Water, and Metal -- and are the foundation for the balance of 
ying and yang. When one or more of these elements is out of 
balance, sickness and/or emotional imbalance can occur. Practitioners of 
five-element shiatsu apply pressure along the meridians in order to release energy 
blockages and help restore balance to the body and enhance the body's ability to 
heal itself.

 

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Geriatric Massage - Geriatric massage involves treating the elderly, often in 
resident-care facilities, and addressing their needs related to aging, depression 
and illness. Geriatric massage is usually shorter in duration, and involves the 
application of gentle techniques to facilitate pain relief, relaxation, and an overall 
feeling of wellness.

 

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Hellerwork - Hellerwork is concerned with emphasizing the body's structural 
balance and realignment through deep-tissue work and movement therapy 
techniques. Hellerwork is administered over the course of 11 sessions, each lasting
90 minutes. Practitioners spend one hour massaging clients and 30 minutes in 
movement education. During the treatment, practitioners help clients reach an 
elevated state of self-awareness by using verbal communication. Hellerwork is 
useful in treating chronic stress and tension, as well as aiding in relaxation and 
extended range of motion.

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Hydrotherapy - Hydrotherapy involves the use of water in all its forms (internally 
and externally) to assist in the healing process. These water therapies can include 
the use of a whirlpool, the application of ice or heat packs, colonic irrigation, 
steambaths, body wraps and more. Hydrotherapy is commonly practiced in 
conjunction with other spa treatments.

 

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Infant Massage - Infant massage has proved
beneficial for both infants and their families on a number 
of levels. It is used regularly in hospital neonatal units 
and has been linked with helping premature infants 
gain weight. Infant massage has been shown to help 
relieve colic, induce sleep, promote relaxation,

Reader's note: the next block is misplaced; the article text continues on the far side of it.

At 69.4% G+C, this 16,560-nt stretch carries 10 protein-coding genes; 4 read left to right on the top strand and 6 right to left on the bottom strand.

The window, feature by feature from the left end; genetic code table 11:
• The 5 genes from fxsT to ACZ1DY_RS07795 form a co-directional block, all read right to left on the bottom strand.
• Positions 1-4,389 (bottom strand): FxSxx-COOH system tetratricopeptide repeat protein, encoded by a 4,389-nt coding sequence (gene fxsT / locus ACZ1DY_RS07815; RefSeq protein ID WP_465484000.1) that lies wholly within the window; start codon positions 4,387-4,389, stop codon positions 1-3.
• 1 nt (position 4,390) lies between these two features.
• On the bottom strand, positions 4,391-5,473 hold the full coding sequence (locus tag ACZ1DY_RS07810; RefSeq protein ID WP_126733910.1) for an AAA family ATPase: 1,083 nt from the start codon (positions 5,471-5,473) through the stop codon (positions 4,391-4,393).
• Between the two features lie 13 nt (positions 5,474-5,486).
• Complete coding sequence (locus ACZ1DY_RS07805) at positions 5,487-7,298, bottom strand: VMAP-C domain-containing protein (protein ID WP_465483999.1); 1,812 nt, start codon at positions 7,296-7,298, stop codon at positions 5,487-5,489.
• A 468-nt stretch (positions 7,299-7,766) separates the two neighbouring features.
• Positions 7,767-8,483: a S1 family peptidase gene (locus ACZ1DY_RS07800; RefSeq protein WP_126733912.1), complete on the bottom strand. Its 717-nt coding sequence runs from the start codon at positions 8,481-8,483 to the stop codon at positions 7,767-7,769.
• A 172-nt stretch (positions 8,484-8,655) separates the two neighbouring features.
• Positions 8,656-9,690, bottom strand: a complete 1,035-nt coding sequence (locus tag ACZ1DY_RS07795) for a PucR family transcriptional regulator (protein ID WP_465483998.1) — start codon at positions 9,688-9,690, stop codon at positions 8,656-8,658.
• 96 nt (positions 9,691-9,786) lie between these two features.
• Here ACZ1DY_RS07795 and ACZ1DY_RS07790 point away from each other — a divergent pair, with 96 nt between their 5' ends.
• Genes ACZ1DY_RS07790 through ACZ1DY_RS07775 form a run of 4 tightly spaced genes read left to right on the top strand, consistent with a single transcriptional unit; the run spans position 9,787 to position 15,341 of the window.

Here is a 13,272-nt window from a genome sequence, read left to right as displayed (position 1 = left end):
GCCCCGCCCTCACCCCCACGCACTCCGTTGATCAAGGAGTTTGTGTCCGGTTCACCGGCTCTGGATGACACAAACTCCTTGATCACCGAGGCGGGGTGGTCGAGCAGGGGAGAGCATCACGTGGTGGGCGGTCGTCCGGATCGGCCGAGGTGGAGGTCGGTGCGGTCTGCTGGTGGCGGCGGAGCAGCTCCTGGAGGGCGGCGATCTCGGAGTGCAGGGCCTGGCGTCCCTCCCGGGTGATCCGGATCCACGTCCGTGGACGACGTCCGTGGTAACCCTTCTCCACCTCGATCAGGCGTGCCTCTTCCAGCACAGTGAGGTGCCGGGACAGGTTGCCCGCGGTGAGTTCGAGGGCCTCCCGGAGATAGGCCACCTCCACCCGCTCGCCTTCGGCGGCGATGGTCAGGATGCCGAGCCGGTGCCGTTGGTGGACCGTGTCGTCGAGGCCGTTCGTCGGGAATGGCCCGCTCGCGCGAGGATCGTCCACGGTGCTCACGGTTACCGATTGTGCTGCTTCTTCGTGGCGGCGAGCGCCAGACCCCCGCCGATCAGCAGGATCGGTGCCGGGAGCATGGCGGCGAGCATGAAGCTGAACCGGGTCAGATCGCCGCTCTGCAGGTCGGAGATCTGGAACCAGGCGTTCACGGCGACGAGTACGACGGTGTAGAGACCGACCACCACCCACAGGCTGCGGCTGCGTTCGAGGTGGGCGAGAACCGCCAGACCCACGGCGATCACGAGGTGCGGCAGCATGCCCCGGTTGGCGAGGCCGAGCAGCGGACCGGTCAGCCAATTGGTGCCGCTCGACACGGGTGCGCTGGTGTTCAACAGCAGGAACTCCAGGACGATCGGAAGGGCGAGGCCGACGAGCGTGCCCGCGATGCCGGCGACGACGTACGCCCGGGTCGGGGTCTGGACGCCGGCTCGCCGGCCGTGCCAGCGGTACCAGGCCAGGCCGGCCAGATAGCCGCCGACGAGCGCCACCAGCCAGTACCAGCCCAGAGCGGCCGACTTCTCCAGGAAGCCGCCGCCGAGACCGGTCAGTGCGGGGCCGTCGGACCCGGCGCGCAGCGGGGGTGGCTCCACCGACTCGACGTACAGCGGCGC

improve sensory integration, and enhance neurological 
development, among other things; moreover, the practice 
of massage helps build the bond between babies and 
their parents.

 

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Iridology - Iridology is the study and analysis of the iris, or the colored part of 
the eye, which practitioners believe can reveal information about a person's overall
 health and/or tendencies toward disease. Iridology is not used to diagnose; 
however, practitioners utilize the technique to better determine a client's health, 
lifestyle and nutritional needs. Iridology is used to complement other natural 
therapies, including massage, acupuncture and traditional Chinese medicine
homeopathy, naturopathy, and energy work, to name a few.

 


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Lypossage - Lypossage combines several massage modalities for the purpose 
of enhancing skin tone and firmness, and to combat the effects of cellulite. 
Lypossage is often the preferred method of treating cellulite, since it provides a 
noninvasive alternative to expensive cosmetic surgery. Practitioners of lypossage
 usually emphasize the importance of diet and exercise, as well.

 

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Massotherapy - Massotherapy involves working primarily with the muscles. 
Practitioners of massotherapy have a background in science, but often incorporate 
other modalities into their treatments when working with the muscle groups. Benefits 
of massotherapy include improved circulation and blood flow, as well as pain 
management.

 

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Medical Massage - Practitioners of medical massage have a strong 
background in pathology, disease, illness and injury, and the contraindications 
of specific massage techniques related to various medical conditions. Medical 
massage therapists frequently work under the direction of or at the request of 
physicians.

 

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Myofascial Release (MFR)- Myofascial release deals with the fascia, or 
connective tissue, of the body. The fascia is interconnected to 
every other part of the body, and actually helps to support the 
body's very structure, including the musculoskeletal system. 
When injury, inflammation, or physical or emotional trauma occurs,
 the fascia can become tight and cause pain and/or restricted 
range of motion. Myfascial release -- as its name suggests -- 
aims to release the fascia and return it to a state of normalcy by 
applying gentle pressure to the restricted areas. MFR can help 
with a number of conditions, including chronic pain, headaches, 
and stress-related illnesses. See also Soft-tissue massage, connective tissue massage.

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Neuromuscular Therapy (NMT) - NMT is massage applied to specific 
muscles, often used to increase blood flow, release knots of muscle tension, or 
release pain/pressure on nerves. This therapy is also known as trigger-point therapy
 in that concentrated finger pressure is applied to "trigger points" to alleviate 
muscular pain.

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Orthopedic Massage - Orthopedic massage combines several massage 
and medical massage techniques to treat pain and soft-tissue injury. It focuses